Hong Kong police take delivery of new HK$16 million weapon to use against violent demonstrators
Three Mercedes-Benz-built vehicles ordered after Occupy protests come equipped with six cameras and two water cannons that can fire 1,200 litres of water per minute
Police will have a new weapon to combat violent demonstrations in Hong Kong next year when three anti-riot vehicles equipped with water cannons that fire 1,200 litres of water per minute hit the streets.
Law enforcement sources said the Mercedes-Benz crowd control trucks were expected to be ready to use in the first quarter of 2019.
The news came as a team of French police officers and experts from the manufacturer visited the Fanling base of the Police Tactical Unit to coach local instructors in the use of the vehicles.
Shipped to Hong Kong in mid-2018, the trucks were handed back to the force and driven into the Fanling base on Saturday night, following an inspection and test by the Electrical and Mechanical Services Department.
One police source said the force would also send officers to European countries later this year to learn how to use the vehicles from their overseas counterparts.
“We will also have to get approval from the Transport Department to train and test our officers on the vehicles in our driving school,” he said.
In addition, frontline officers would be given training on tactics to cope with the use of the vehicles, he said.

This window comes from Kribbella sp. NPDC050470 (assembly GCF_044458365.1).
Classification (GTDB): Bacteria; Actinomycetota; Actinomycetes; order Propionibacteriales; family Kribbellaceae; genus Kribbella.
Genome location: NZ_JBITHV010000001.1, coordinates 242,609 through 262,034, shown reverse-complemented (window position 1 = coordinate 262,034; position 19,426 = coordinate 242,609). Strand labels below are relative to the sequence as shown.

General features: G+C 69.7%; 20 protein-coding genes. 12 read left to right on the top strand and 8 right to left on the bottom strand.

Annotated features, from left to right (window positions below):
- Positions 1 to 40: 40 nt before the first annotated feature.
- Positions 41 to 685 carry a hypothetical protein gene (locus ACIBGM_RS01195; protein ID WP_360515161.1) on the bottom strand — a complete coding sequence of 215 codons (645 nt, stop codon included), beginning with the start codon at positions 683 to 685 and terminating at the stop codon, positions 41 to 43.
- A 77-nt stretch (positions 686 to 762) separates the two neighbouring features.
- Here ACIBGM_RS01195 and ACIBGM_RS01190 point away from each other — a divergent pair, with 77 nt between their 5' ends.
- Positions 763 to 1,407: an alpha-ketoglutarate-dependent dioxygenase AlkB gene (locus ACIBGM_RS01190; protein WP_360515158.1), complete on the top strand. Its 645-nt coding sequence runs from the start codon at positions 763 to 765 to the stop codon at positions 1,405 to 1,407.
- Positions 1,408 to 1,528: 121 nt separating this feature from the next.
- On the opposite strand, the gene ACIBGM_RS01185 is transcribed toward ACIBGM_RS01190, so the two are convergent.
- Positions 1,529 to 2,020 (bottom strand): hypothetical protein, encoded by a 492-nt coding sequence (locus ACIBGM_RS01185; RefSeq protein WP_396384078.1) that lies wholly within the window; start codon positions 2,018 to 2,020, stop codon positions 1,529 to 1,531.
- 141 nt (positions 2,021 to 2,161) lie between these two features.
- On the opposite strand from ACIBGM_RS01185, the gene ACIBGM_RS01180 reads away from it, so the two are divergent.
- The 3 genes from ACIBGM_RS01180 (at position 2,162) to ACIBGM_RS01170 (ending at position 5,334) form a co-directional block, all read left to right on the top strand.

Another source added: “Given the time needed for training and assessments, the three vehicles are scheduled to enter service in the first quarter of next year.”
According to police statistics, there were 11,811 public processions and public meetings in Hong Kong last year. Figures show the number of such public order events rose from 4,287 in 2008 to 13,158 in 2016.
The three vehicles, which were made to order in France, cost a total of HK$16.59 million (US$2.11 million), which was 38.5 per cent cheaper than the HK$27 million earmarked for them in the 2015 budget.
Police proposed the purchase in the government’s budget in February that year, two months after the 79-day Occupy protests ended. During the pro-democracy protests, the force was criticised for using tear gas in a fruitless attempt to disperse protesters outside government headquarters in Admiralty.
Andy Tsang Wai-hung, the police commissioner at the time, denied the vehicle request was in response to the 2014 protests. He said the decision was prompted by a post-operation review to ensure the force was well equipped to maintain order.
Human rights groups and some legislators raised concerns at the time that water cannons had caused deaths during protests in other countries. In 2016, a South Korean farming activist was killed by injuries sustained from a water cannon.
Tender documents show the two roof cannons can fire more than 1,200 litres of water per minute over a distance of 50 metres. Six cameras are installed on each vehicle. The water can be mixed with tear gas or liquid dye, allowing police to identify suspects after they are dispersed.
In a written reply to lawmaker Wong Kwok-kin in 2016 on whether police would review their equipment after the Mong Kok riot in February that year, Lai Tung-kwok, security chief at the time, said specialised crowd management vehicles could provide police with an additional operational option.
On the first night of Lunar New Year in 2016, protesters hurled bricks dug up from pavements at police and lit fires on the streets of Mong Kok. About 100 officers were injured during the violent unrest, which lasted more than 10 hours.